Tight N Shiny
Supergroup. Is there any word more thrilling to the human soul? It immediately conjures childlike fantasies of luminaries coming together and worlds colliding. What if Hercules, Superman, and Eleanor Roosevelt teamed up to fight Apocalypse? What if Iron Man, Siddhartha, and Harry Houdini got together to defeat Megatron? What if Greg Puciato (Dillinger Escape Plan), Max Calavera (Sepultura, Soulfly), Troy Sanders (Mastodon), and David Elitch (The Mars Volta, M83) joined forces under the name Killer Be Killed, and recorded an album?
Expectations rise when supergroups assemble. They appeal to a happily innocent belief in the power of addition, i.e. great + great = doublegreat. However, in a curious twist, standards also become relaxed in the course of such fantastic collaborations. The work becomes unimpeachable simply because of the stature of those involved. Audiences tend to vindicate the new project based on fond memories of the members’ respective past work.
And so Killer Be Killed’s self-titled debut arrives with a lot of hype swirling around it, but how does it sound? If the same album was released by a bunch of nobodies, would it be any good?
Kind of. Killer Be Killed is an orderly arrangement of highly-polished, tightly-performed songs that combine punk, sludge, thrash, alternative metal, and a few other styles. Most immediately noticeable are the vocals, which are a hydra-headed affair. Calavera, Puciato, and Sanders all contribute screams, howls, keens, and croons to practically every song. What is this, a boy band? There are a lot of vocals on this album, including an abundance of hooks and choruses. Some are catchy and memorable, others contain facepalm-worthy lyrics. Truth be told, sometimes Killer be Killed just feels like a three-way battle for two vocal microphones.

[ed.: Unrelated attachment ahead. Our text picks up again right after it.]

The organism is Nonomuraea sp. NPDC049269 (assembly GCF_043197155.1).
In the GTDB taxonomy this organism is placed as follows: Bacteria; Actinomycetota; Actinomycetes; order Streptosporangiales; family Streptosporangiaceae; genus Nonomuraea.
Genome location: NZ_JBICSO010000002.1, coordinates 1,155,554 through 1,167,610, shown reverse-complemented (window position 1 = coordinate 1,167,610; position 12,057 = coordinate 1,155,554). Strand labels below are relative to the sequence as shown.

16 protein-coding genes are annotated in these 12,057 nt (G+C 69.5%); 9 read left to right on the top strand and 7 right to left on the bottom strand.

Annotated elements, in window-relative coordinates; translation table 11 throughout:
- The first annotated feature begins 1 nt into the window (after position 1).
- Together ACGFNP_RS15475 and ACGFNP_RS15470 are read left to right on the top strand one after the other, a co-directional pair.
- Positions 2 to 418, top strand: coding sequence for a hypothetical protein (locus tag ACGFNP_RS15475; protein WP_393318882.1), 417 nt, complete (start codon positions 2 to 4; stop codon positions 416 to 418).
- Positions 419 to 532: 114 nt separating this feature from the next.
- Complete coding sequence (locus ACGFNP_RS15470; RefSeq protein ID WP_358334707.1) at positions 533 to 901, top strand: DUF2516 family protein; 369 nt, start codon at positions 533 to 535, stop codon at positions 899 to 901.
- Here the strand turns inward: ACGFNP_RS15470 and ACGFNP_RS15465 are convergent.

And to paraphrase the Kenyan proverb, “When vocalists fight, it is the guitar that suffers.” It’s as if Killer Be Killed used up all the melody and interplay on the vocals and left almost none for the guitars and drums. Yes, there are plenty of punk progressions and chugging metal parts, as well as alternative, P.O.D./Deftone-ish chords, but they’re inescapably generic—it sounds like they were bought by the pound and carried to the studio in reusable cloth bags.
Still, you can’t keep all the assembled talent down. David Elitch’s drumming provides consummate, unobtrusive accompaniment throughout Killer Be Killed. Calavera’s barked anti-police sentiments on “Face Down” will make you want to punch a cop in the face. The changes in “Fire to Your Flag” are so abrupt and crushing that they’ll knock you flat every time. “I.E.D.,” besides having a provocative name, is a sort of mini-epic, progressing with grace through a number of dramatic sections. Puciato’s singing is often charming, particularly when he finds his comfort zone on “Dust into Darkness” and “Twelve Labors.” Album closer “Forbidden Fire” has a languid, bass-led ambient part that sounds so warm and viscous you’ll want to swim in it.
It can be hard to evaluate a supergroup’s music when one is familiar with the satellite bands. One is always listening for echoes of the other music, as if trying to taste individual ingredients in a stew. One also imagines the play of personalities in the studio—who’s brash, who’s the joker, which guy wrote which part and which other guy refused to play it just so. It’s nearly impossible to confront the music dispassionately—but maybe that’s the point. Heavy musicians like the ones in Killer Be Killed have to scrimp and fight for every bit of prestige they can get. If they want to get everyone excited with a supergroup, and maybe rest on their hard-earned laurels a bit while they do, maybe it’s not such a bad thing if audiences let them.